From its outset - placing the widow of the infamous Dr Jekyll centre-stage, layering tale upon tale around her, transforming and paralleling the identities of characters all done over a time-hopping narrative - this Jekyll and Hyde, storms off, imaginatively far, from a simple adaptation.

There is much to enjoy in this National Youth Theatre production, directed by Roy Alexander Weise, which whisks up a number of feminist, social and even literary issues in a lively series of “chapters” that bring its literary source right into its discussions around the power of online blogs and social media messaging.

Harriet Jekyll (Elizabeth McCafferty) plays a respected Mrs Jekyll who, a year in to mourning, breaks with etiquette and sneaks out to watch a show in the seedier side of town. The experience introduces her to a liberated society that attracts a high court judge as well as rent boys and call girls. Back home, the widow replicates her late husband’s experiments, uncovering her own “Hyde” which she plays out in this underworld.

Unlike Mr Hyde in Robert Louis Stevenson’s novella, Flossie Hyde seems to retain a memory of her alter-ego and behaves knowingly between her two selves, operating consciously between her two characters. This modern twist on the ever-riveting relationship between the layers of personality seeps into our consciousness by the occasional interjection of a modern phrase or what appears to be a stage-hand on set. Gradually these two worlds interchange more frequently until the adaptation is revealed to be yet another layer within a more modern story, with more “real” and horrifying consequences.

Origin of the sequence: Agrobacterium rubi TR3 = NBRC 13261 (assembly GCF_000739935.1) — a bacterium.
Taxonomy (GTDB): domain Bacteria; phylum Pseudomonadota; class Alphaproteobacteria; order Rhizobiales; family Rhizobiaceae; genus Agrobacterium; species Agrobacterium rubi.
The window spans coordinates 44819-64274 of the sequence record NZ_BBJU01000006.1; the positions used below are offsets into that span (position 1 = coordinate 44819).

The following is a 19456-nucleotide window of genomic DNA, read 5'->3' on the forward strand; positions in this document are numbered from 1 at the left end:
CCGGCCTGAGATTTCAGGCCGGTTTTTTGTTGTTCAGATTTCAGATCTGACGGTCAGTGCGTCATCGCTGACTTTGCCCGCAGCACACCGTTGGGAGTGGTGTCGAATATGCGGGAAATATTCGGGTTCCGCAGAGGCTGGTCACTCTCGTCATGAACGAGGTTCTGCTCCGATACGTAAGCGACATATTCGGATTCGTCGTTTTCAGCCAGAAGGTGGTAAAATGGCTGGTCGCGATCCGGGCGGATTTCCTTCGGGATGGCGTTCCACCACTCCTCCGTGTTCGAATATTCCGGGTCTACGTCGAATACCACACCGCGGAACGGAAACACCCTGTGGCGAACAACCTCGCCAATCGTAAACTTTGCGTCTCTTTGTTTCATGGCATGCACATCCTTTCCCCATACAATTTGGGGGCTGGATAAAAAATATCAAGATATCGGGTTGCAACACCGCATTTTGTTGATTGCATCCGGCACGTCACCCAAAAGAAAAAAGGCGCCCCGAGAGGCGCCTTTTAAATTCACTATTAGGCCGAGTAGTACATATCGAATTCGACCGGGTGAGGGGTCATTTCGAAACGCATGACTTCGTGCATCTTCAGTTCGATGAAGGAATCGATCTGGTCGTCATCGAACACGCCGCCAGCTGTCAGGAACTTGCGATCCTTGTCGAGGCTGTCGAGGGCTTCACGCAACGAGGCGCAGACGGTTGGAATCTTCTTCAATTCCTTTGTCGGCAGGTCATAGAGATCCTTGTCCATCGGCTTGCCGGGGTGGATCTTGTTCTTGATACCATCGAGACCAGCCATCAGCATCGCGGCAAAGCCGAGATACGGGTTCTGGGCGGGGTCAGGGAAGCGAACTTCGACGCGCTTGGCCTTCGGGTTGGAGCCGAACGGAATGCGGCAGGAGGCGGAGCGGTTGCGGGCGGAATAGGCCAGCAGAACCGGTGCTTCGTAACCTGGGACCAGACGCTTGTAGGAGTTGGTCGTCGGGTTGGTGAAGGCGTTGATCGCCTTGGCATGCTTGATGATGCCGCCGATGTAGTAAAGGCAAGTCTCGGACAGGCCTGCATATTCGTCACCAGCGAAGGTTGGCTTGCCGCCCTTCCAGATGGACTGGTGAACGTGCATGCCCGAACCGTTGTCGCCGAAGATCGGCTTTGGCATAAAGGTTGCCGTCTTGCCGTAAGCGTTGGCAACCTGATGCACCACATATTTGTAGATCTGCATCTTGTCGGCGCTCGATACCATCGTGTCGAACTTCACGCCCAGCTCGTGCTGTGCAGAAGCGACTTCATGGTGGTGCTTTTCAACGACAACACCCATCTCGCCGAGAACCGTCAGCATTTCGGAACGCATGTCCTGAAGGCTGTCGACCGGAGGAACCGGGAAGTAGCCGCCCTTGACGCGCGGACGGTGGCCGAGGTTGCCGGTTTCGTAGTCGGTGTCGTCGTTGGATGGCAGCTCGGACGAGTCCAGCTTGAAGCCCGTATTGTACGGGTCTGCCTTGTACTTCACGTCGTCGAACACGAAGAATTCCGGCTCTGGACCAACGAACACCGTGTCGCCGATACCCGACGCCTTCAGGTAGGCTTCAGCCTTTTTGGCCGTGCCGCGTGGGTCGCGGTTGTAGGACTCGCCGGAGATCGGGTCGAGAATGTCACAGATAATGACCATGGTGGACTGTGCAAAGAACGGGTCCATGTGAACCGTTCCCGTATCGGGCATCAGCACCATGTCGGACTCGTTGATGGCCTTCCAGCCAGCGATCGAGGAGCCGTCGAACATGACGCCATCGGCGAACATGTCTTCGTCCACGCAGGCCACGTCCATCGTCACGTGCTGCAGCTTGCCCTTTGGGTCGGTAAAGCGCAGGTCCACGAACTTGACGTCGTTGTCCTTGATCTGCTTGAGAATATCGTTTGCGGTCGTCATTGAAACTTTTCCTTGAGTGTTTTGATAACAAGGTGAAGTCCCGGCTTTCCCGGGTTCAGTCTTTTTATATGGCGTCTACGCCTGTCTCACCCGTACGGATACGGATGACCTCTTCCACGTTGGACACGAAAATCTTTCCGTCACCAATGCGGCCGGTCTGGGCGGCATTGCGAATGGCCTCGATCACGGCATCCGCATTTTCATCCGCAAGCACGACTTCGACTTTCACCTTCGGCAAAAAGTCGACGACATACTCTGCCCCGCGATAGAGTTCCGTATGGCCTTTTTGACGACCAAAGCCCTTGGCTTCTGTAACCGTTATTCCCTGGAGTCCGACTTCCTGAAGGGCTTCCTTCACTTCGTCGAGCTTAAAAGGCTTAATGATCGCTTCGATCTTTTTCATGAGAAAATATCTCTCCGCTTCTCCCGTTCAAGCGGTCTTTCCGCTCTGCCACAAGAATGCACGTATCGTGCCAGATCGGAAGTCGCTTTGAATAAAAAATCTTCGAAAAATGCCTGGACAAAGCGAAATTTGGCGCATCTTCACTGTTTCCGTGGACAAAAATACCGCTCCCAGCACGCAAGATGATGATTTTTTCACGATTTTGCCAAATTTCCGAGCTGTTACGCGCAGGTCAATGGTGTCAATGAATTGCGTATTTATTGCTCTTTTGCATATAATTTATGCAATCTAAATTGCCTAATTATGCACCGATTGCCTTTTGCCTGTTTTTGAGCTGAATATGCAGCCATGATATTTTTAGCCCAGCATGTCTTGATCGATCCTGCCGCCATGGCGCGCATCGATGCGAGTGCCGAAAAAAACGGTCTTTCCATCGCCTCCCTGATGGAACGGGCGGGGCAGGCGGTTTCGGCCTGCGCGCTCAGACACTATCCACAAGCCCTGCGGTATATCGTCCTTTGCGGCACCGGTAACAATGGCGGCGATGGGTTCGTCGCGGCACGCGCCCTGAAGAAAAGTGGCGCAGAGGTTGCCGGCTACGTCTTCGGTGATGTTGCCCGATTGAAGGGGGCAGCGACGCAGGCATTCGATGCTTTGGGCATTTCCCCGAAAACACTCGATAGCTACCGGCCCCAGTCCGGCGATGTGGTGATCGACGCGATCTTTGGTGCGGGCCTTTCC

Jekyll & Hyde keeps all these things moving at an admirably brisk pace. The rolling around of the sets in the first half contribute to the theme of continual transformation. There is a clever use of a mirror to connect the prison-like aspect of the home for Victorian women with the theatrical nature of the modern police interview room. This is the space claimed by Florence Monroe, the young feminist writer, to expose the continuing privileges of patriarchy. Men may try to keep women in “their place” but, as she proves, these places cannot not hold them.

Evan Placey’s script is clear enough to be entertaining despite juggling so many issues at structural, character and language levels. The heavy use of ‘bad’ language, however, served only to remind us that this is youth theatre, in a production that was proving mature enough without it.

Elizabeth McCafferty presents us with a respectful but strong Harriet and managed the difficult moments of physical transition successfully. Her wilder Flossie might benefit from developing a more identifiable character trait beyond a change in accent, but she is a strong lead, navigating a very wordy script and her dual character role with admirable sureness. Jenny Walser’s Florence transformation from innocent blogger to feminist mastermind was necessarily less melodramatic and mostly a matter of argument. The fact that she could become someone so different in our eyes but not hers became the final unsettling moment.

A brisk-paced, well-delivered, nicely staged production with enough layers and questions amid the social commentary to keep any audience engaged.